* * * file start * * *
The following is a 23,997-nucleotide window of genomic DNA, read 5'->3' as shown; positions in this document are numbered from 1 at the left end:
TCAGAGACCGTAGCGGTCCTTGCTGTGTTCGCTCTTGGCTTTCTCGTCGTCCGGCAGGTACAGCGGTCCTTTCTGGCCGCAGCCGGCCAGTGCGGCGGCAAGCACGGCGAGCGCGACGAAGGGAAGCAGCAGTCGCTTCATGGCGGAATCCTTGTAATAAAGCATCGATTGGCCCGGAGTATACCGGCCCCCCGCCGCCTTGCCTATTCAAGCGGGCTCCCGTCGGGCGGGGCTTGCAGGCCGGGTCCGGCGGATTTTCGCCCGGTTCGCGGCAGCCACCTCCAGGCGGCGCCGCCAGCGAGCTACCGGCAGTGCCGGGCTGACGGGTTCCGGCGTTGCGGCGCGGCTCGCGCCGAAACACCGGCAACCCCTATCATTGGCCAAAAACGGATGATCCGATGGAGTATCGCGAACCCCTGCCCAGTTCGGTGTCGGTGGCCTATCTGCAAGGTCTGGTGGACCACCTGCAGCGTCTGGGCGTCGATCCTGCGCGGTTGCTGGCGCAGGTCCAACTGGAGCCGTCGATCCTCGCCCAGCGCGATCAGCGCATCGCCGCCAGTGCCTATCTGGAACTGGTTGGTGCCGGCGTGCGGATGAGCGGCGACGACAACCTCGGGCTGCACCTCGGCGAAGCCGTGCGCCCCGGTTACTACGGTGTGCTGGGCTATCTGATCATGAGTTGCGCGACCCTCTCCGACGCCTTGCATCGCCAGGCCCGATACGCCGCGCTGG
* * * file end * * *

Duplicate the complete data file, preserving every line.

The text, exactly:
The following is a 23,997-nucleotide window of genomic DNA, read 5'->3' as shown; positions in this document are numbered from 1 at the left end:
TCAGAGACCGTAGCGGTCCTTGCTGTGTTCGCTCTTGGCTTTCTCGTCGTCCGGCAGGTACAGCGGTCCTTTCTGGCCGCAGCCGGCCAGTGCGGCGGCAAGCACGGCGAGCGCGACGAAGGGAAGCAGCAGTCGCTTCATGGCGGAATCCTTGTAATAAAGCATCGATTGGCCCGGAGTATACCGGCCCCCCGCCGCCTTGCCTATTCAAGCGGGCTCCCGTCGGGCGGGGCTTGCAGGCCGGGTCCGGCGGATTTTCGCCCGGTTCGCGGCAGCCACCTCCAGGCGGCGCCGCCAGCGAGCTACCGGCAGTGCCGGGCTGACGGGTTCCGGCGTTGCGGCGCGGCTCGCGCCGAAACACCGGCAACCCCTATCATTGGCCAAAAACGGATGATCCGATGGAGTATCGCGAACCCCTGCCCAGTTCGGTGTCGGTGGCCTATCTGCAAGGTCTGGTGGACCACCTGCAGCGTCTGGGCGTCGATCCTGCGCGGTTGCTGGCGCAGGTCCAACTGGAGCCGTCGATCCTCGCCCAGCGCGATCAGCGCATCGCCGCCAGTGCCTATCTGGAACTGGTTGGTGCCGGCGTGCGGATGAGCGGCGACGACAACCTCGGGCTGCACCTCGGCGAAGCCGTGCGCCCCGGTTACTACGGTGTGCTGGGCTATCTGATCATGAGTTGCGCGACCCTCTCCGACGCCTTGCATCGCCAGGCCCGATACGCCGCGCTGG